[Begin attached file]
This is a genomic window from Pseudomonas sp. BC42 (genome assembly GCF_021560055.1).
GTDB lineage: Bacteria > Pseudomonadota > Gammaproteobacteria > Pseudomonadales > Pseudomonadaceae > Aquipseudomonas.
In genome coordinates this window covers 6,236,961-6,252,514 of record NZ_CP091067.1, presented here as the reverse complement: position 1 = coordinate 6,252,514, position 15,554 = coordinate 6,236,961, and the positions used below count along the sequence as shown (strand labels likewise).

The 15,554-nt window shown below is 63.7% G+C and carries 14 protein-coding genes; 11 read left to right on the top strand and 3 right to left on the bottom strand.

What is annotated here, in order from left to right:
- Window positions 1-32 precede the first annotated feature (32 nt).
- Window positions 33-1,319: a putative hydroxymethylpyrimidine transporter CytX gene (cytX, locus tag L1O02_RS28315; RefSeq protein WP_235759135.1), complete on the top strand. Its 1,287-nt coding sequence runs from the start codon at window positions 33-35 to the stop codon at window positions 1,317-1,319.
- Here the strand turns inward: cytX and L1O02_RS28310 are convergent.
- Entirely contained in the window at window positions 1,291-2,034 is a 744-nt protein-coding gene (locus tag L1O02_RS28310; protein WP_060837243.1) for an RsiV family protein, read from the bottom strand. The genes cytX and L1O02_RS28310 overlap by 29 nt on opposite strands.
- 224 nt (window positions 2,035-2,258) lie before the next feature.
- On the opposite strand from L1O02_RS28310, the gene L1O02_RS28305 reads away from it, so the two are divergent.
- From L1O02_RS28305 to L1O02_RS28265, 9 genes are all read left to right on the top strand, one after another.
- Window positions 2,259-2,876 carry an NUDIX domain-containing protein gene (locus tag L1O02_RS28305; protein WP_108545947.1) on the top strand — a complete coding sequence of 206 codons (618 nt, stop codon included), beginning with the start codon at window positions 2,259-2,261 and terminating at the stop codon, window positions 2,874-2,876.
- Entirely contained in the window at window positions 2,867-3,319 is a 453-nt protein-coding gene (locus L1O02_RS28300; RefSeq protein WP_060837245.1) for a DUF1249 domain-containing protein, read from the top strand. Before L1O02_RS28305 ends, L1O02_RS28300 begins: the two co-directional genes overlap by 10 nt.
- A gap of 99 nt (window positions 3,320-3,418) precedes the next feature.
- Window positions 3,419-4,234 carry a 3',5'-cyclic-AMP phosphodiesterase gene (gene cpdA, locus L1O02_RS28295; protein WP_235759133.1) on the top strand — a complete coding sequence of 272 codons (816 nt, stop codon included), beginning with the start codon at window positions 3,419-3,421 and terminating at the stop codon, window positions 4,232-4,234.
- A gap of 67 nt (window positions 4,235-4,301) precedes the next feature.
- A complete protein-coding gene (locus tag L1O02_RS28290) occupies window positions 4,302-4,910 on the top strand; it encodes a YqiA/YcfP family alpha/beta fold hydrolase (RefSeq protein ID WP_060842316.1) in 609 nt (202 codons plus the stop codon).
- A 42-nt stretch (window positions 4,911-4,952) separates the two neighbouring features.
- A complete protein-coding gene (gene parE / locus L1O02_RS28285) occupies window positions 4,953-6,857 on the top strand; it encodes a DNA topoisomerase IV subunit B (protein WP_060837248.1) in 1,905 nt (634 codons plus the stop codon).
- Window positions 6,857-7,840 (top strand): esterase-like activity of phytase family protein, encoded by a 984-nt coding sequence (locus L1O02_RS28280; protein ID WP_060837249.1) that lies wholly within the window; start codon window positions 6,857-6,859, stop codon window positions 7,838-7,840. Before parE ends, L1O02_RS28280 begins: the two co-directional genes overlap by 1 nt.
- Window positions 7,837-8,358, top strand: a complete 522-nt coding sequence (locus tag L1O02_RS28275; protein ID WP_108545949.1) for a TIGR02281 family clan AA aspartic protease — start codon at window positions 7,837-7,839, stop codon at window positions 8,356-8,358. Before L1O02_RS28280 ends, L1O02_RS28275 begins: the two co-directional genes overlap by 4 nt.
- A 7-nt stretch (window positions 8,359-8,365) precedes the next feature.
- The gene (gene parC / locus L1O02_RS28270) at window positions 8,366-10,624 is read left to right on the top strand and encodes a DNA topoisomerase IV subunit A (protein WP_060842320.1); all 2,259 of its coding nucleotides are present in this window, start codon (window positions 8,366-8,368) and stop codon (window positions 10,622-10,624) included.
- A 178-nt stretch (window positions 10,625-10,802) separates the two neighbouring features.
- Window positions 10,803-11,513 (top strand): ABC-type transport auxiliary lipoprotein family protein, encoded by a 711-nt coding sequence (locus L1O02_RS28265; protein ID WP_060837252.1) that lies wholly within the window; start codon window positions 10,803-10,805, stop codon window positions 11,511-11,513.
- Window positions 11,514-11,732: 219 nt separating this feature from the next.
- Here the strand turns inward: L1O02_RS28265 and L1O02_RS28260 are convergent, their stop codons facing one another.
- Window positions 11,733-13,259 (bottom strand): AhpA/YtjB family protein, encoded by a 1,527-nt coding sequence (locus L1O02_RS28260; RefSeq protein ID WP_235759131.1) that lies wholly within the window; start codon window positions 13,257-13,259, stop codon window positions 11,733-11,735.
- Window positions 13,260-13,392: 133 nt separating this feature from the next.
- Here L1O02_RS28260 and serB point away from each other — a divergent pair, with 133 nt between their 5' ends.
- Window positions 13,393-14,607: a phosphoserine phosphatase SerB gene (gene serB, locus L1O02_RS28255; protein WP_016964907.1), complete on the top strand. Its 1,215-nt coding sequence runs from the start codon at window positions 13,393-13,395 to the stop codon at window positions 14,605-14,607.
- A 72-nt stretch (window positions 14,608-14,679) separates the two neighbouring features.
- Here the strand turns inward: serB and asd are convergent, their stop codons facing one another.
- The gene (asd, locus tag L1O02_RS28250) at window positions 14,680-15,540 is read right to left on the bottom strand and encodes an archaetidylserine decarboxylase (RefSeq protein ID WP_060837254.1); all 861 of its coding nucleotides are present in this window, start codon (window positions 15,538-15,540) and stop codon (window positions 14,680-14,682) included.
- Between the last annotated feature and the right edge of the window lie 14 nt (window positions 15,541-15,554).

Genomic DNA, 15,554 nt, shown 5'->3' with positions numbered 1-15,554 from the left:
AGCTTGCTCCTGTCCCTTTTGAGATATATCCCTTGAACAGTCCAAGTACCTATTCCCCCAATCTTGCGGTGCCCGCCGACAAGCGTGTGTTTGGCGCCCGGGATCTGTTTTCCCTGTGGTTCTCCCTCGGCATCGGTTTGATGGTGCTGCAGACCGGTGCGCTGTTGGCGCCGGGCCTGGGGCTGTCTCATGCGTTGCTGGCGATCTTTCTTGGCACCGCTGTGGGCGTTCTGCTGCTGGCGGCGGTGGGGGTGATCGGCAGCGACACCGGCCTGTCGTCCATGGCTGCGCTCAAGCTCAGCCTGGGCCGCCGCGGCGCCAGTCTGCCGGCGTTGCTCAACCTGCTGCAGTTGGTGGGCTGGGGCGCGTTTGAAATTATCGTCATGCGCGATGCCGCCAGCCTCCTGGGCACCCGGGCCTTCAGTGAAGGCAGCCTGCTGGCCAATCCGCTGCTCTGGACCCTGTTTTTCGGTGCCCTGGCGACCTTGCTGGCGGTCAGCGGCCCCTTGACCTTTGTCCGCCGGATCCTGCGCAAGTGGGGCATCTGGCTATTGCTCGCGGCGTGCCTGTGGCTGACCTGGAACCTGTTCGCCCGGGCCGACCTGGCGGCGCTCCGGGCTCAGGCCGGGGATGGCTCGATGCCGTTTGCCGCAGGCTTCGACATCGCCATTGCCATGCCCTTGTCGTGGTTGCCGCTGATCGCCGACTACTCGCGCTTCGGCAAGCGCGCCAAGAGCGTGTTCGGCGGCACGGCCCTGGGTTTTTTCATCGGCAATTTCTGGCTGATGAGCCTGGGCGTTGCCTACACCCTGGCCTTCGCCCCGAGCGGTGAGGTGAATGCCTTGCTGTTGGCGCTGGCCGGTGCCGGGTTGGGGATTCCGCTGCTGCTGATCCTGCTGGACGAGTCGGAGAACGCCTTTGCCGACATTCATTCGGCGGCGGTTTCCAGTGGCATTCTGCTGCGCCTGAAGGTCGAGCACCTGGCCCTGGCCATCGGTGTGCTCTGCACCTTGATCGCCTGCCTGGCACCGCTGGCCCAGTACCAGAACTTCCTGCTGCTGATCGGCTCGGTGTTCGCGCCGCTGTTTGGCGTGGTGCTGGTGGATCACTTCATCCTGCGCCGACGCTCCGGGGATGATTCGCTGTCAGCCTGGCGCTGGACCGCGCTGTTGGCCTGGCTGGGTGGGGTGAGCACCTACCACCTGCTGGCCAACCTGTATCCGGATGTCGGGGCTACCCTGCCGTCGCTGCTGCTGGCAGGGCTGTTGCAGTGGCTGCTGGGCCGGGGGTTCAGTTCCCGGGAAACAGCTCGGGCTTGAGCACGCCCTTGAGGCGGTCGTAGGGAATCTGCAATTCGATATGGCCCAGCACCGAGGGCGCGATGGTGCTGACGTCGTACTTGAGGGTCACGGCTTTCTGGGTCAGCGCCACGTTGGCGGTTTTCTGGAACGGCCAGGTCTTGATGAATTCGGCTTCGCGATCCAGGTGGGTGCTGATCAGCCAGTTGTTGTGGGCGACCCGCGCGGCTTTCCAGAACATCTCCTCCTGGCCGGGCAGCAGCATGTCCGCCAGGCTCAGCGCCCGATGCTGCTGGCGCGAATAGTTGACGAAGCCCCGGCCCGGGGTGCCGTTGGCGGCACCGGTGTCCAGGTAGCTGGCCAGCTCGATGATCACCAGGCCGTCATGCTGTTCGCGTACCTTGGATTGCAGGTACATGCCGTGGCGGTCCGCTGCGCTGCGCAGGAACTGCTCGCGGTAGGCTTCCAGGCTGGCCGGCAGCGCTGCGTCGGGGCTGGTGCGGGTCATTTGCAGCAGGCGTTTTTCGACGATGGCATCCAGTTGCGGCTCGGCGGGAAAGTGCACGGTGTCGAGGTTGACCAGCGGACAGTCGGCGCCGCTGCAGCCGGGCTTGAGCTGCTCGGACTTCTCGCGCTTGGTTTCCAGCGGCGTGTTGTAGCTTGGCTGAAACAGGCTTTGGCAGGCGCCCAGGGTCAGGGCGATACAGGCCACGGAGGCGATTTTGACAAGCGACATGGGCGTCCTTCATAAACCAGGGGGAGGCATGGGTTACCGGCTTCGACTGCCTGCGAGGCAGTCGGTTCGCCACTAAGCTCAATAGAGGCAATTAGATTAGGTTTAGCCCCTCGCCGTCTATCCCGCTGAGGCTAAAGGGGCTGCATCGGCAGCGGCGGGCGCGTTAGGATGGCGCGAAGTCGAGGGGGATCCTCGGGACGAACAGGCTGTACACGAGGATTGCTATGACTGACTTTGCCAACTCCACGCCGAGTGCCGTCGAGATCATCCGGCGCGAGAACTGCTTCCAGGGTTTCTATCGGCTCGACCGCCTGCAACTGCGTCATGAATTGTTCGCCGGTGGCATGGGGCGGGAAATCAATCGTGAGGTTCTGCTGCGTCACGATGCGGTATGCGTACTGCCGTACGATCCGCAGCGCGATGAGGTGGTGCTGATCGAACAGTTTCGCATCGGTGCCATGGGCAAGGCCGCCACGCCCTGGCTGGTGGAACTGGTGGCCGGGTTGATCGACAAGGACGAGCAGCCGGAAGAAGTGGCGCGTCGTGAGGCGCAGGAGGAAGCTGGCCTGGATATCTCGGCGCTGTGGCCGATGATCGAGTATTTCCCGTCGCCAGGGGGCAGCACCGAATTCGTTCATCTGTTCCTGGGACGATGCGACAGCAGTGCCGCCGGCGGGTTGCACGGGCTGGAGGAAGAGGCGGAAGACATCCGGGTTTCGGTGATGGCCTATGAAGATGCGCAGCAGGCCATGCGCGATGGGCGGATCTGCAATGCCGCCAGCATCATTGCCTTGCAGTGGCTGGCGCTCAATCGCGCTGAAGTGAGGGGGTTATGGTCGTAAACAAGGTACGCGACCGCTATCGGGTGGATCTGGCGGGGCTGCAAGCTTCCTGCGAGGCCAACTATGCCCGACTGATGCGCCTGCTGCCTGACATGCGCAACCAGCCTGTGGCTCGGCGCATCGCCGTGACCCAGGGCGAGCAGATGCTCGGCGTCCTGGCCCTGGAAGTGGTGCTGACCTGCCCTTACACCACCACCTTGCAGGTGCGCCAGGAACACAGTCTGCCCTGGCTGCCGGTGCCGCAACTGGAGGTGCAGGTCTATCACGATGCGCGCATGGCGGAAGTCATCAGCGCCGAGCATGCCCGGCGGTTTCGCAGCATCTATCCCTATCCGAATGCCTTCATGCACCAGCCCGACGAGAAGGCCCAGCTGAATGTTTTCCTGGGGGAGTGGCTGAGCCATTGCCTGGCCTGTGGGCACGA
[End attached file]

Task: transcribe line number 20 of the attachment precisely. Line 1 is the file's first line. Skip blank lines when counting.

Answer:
- A complete protein-coding gene (gene parE / locus L1O02_RS28285) occupies window positions 4,953-6,857 on the top strand; it encodes a DNA topoisomerase IV subunit B (protein WP_060837248.1) in 1,905 nt (634 codons plus the stop codon).